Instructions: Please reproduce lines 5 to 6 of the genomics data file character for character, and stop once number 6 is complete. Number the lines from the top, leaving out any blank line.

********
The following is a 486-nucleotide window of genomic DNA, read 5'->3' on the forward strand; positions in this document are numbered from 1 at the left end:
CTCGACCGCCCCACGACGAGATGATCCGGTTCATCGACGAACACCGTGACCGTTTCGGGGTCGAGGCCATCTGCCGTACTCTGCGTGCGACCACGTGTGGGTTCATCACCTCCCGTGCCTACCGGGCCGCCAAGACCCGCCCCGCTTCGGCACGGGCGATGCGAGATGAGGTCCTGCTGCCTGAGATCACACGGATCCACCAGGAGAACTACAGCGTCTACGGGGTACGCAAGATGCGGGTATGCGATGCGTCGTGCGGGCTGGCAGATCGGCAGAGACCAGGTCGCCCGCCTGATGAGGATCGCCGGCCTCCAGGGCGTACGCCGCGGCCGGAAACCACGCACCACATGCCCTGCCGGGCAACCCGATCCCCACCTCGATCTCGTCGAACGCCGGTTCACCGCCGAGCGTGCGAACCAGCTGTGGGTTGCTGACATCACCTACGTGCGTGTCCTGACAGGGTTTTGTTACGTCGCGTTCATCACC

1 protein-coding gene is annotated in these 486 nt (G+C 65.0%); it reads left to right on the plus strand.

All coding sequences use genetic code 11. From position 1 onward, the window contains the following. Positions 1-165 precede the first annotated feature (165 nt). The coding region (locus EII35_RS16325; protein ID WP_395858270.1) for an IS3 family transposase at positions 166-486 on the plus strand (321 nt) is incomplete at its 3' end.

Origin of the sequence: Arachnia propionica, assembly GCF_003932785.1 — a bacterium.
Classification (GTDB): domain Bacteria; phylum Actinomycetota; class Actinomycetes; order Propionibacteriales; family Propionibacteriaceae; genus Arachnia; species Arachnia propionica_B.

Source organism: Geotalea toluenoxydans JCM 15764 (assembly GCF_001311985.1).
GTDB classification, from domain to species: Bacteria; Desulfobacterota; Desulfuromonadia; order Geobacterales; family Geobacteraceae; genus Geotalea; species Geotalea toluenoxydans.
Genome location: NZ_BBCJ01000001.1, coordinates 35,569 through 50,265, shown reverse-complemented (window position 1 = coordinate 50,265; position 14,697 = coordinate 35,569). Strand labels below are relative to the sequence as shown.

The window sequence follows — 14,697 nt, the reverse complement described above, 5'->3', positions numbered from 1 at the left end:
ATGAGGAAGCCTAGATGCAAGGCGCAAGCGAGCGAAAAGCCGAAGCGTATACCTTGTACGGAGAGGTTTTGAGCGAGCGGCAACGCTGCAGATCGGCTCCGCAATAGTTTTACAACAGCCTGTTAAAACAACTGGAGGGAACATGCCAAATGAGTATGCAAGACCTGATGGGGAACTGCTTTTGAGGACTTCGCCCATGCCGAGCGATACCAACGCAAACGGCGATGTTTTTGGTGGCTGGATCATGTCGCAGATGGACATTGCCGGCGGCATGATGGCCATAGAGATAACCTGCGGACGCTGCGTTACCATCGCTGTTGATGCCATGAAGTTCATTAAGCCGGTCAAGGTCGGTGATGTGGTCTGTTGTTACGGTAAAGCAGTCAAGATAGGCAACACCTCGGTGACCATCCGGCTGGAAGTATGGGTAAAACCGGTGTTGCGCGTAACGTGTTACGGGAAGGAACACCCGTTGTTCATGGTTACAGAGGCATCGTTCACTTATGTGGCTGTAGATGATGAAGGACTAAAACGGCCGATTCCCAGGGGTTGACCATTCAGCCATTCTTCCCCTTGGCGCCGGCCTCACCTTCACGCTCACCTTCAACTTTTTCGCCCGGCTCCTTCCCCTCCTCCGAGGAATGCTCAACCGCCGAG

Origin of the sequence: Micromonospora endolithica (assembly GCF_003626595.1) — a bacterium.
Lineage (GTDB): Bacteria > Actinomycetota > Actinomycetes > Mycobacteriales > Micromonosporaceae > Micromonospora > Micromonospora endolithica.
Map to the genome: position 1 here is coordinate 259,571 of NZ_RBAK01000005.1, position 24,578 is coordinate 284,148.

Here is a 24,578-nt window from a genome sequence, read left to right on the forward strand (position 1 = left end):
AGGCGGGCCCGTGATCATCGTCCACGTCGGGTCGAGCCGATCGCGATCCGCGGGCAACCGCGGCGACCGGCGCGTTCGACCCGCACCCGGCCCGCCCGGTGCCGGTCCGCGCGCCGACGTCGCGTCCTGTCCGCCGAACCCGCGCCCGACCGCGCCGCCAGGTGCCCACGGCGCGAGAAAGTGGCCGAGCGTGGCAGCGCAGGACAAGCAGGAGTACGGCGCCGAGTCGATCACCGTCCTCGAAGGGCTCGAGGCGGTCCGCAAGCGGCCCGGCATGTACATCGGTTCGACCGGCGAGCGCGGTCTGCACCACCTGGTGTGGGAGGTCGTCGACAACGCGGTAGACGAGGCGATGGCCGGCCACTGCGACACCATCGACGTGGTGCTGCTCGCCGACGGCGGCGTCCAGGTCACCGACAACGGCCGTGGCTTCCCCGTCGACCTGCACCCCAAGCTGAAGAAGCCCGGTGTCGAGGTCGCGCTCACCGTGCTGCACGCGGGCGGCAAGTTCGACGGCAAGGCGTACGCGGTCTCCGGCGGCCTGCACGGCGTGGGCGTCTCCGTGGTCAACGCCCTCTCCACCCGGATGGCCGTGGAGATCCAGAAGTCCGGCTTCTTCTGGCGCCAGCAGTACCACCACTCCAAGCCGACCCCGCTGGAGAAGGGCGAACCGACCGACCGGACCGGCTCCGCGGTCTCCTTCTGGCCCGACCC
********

Origin of the sequence: Arachnia propionica, assembly GCF_003932785.1 — a bacterium.
Classification (GTDB): domain Bacteria; phylum Actinomycetota; class Actinomycetes; order Propionibacteriales; family Propionibacteriaceae; genus Arachnia; species Arachnia propionica_B.